Mercury in the Arctic

AMAP routinely updates its assessments of mercury in the Arctic.

The most recent comprehensive update was released in 2021.


Mercury pollution represents a threat to Arctic wildlife and human populations.

Mercury is a global environmental contaminant with both natural sources and sources associated with human activities; much of the mercury contaminating the Arctic is a result of transport by air and ocean pathways from sources outside of the Arctic.

Mercury is bioaccumulated and biomagnified in Arctic food chains. This can result in high levels of mercury in top predators such as polar bears and toothed whales. Humans, especially some indigenous populations that rely on marine mammals as part of their traditional diet, can receive high dietary exposure, raising concerns about possible effects on human health.

Click on the button below for more background information on mercury in the Arctic.


AMAP's contribution to international initiatives on mercury pollution

Concerns about Arctic mercury pollution and the potential health impacts on some indigenous populations have been communicated both to the Arctic Council and to the international community.

Because mercury reaches the Arctic from far distant sources, a specific objective of the work under AMAP has been to support the development of international policy measures to reduce mercury emissions and releases, globally. AMAP’s assessments contributed to the agreement of the Heavy Metals Protocol to the UN Economic Commission for Europe Convention on Long-range Transboundary Air Pollution. AMAP’s 2004 assessment results significantly contributed to the decision by UNEP to establish its ‘mercury process that ultimately resulted in the global Minamata Convention on Mercury that entered into force in 2017.

AMAP’s mercury monitoring and assessment work continue to contribute to the implementation and further development of these international arrangements.

AMAP has collaborated with UNEP/UN Environment to deliver the technical background reports that document the basis for the UN Environment Global Mercury Assessments (GMAs) in 2013 and 2019. As part of this work, AMAP has prepared the 2010 and 2015 global inventories of mercury emissions to air from anthropogenic sources, building on earlier inventory work presented in AMAPs initial heavy metals assessments. Datasets from this work are available by clicking on the tab above "Datasets". Reports can be found below.

The Minamata Convention on Mercury

This global treaty aims to protect human health and the environment from anthropogenic emissions and releases of mercury. It was named after the Japanese city of Minamata, where a devastating incident of mercury contamination took place over several decades. To this day, the Minamata Convention has been signed by 128 countries. Download the Minamata Convention booklet below.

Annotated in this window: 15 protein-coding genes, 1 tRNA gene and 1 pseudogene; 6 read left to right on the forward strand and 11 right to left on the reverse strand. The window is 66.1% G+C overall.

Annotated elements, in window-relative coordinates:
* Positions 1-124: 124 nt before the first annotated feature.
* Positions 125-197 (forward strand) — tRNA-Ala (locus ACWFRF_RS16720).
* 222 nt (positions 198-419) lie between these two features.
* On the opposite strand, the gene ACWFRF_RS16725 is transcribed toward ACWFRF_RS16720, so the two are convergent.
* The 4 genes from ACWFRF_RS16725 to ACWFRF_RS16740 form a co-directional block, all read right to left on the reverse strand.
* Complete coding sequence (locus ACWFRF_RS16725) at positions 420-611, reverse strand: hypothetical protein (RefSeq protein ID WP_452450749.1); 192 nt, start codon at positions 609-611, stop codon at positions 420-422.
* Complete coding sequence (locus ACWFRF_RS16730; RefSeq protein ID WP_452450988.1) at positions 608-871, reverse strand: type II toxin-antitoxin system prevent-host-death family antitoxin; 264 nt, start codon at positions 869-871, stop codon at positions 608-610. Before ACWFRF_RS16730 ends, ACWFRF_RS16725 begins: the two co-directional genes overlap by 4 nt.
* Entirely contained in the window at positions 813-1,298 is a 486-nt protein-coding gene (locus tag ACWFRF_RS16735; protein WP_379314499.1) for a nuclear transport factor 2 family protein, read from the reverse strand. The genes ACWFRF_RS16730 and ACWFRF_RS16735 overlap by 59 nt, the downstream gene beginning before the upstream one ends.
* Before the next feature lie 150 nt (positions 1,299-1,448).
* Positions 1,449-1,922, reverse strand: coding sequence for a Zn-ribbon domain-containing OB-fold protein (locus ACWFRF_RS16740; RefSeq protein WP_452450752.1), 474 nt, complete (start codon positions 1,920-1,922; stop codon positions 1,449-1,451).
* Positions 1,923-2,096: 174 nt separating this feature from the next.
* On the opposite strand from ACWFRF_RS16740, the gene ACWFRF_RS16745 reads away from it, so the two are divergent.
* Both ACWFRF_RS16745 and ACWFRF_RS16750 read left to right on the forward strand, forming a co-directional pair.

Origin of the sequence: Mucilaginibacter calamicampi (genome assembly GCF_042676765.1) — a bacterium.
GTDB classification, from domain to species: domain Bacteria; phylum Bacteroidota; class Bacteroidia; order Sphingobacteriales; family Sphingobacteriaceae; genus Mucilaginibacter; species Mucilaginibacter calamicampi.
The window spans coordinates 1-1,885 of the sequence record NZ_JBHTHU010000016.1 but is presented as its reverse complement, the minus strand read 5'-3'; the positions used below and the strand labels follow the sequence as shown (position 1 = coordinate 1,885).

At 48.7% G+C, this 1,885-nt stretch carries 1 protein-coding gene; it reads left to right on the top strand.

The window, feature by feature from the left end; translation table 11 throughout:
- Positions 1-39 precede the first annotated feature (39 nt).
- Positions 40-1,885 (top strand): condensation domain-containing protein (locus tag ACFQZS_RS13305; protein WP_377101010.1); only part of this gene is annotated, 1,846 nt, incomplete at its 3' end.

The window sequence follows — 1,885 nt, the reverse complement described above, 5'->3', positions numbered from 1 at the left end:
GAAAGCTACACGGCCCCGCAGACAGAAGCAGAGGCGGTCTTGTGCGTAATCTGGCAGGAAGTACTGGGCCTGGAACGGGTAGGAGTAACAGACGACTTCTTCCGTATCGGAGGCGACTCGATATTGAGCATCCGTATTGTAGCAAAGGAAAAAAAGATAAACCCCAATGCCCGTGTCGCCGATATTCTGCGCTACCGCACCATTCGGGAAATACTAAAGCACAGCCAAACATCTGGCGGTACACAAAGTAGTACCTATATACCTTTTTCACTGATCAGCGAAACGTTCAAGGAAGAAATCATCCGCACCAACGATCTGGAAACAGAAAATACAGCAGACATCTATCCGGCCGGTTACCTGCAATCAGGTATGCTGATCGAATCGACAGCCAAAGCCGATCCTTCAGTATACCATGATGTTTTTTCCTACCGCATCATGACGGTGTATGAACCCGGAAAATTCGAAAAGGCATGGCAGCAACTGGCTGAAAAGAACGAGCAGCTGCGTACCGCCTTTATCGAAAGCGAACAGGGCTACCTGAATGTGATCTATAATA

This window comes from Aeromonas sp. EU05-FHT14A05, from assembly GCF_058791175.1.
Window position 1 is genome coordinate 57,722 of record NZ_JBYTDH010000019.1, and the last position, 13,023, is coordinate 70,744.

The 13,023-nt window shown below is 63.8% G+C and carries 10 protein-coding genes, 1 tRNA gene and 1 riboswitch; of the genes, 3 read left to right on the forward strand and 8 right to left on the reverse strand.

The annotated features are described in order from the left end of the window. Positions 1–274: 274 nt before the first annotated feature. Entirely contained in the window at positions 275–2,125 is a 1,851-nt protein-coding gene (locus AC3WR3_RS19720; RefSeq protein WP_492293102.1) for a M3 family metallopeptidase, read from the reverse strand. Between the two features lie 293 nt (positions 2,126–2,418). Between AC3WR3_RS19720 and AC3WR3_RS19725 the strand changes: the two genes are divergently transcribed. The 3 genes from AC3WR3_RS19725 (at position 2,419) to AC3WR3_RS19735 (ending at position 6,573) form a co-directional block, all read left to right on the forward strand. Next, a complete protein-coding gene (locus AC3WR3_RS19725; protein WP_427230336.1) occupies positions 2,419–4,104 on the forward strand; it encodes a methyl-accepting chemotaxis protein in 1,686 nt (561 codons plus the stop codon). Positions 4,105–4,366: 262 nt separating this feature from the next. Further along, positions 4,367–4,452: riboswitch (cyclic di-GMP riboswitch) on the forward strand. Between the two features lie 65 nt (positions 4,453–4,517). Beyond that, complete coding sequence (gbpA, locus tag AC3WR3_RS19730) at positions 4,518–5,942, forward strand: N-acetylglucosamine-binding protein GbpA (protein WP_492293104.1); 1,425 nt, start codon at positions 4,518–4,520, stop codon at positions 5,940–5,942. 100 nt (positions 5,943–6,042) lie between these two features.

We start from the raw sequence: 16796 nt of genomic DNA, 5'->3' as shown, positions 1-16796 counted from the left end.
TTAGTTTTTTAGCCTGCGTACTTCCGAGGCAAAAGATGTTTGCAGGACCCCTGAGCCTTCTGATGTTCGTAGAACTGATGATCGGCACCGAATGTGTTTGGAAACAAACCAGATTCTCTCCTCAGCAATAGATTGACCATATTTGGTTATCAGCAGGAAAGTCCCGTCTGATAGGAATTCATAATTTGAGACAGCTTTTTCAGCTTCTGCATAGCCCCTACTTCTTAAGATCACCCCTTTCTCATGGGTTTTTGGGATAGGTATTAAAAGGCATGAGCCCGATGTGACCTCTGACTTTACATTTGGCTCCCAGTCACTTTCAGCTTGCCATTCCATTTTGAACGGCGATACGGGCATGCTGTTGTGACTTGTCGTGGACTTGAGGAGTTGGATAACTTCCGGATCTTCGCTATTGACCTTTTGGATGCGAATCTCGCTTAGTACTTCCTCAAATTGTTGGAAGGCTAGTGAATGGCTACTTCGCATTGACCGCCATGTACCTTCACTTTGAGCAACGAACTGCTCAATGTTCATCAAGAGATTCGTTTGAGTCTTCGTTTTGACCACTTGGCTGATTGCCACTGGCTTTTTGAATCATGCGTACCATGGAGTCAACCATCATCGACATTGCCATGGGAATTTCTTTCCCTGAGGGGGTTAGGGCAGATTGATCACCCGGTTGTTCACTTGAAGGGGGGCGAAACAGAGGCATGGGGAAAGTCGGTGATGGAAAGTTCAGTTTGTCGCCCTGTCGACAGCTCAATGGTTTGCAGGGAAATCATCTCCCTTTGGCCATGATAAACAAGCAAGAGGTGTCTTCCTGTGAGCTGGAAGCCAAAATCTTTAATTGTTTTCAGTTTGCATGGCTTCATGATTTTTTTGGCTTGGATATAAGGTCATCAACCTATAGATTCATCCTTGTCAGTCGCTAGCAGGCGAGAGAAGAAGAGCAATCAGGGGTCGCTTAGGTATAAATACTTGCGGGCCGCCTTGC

AMAP's long term programme on mercury

AMAP’s coordinated monitoring of mercury in the Arctic physical and biological environments is based on national monitoring programmes that contribute to AMAP. AMAP has established a mercury expert group that compiles and assesses data and information arising from the AMAP monitoring programme and other relevant research and monitoring activities. Canada and the Kingdom of Denmark are lead countries for the AMAP work on mercury. The current leads of the AMAP mercury expert group can be found on under Contacts, and AMAP maintains a list of members of its expert group who are nominated through an open process and contribute to this work in their capacity as independent experts. All AMAP assessments are subject to an independent peer-review process.

AMAP's mercury assessment work is connected to other ongoing AMAP initiatives including assessment of contaminants and human health impacts and work on climate change interactions with contaminants, and external activities such as the work to develop the Minamata Convention effectiveness evaluation.

Contaminants, including mercury, can accumulate in the bodies of Greenland Sharks over decades.


AMAP has produced a series of assessments of mercury in the Arctic, initially as part of its heavy metals assessments (in 1998, 2004), and later focussing on mercury alone (2011). Assessment products include comprehensive scientific assessment reports and a summary for policy-makers. The most recent assessment, published in 2021 updates earlier assessments as well as information presented in a 2018 assessment of contaminant effects on Arctic wildlife and fish, and AMAP assessments of mercury impacts on human health in the Arctic.

The latest AMAP assessment on mercury addresses the following questions:

- Are concentrations of mercury changing significantly in Arctic air and snow, and biota over time?

- Where does mercury in the Arctic Environment come from and how does it get there?

- What processes can affect mercury fate and biological uptake?

- How does climate change influence mercury in the Arctic Environment and in biota?

- What is the impact of mercury contamination on human health in the Arctic?

- What are the likely changes in mercury concentration in the Arctic atmosphere and ocean under future emissions scenarios?


To get in touch with the responsible AMAP secretariate member, Dr. Simon Wilson, click here.

To contact the main contacts of AMAP's Mercury Expert Group, please click on the button below.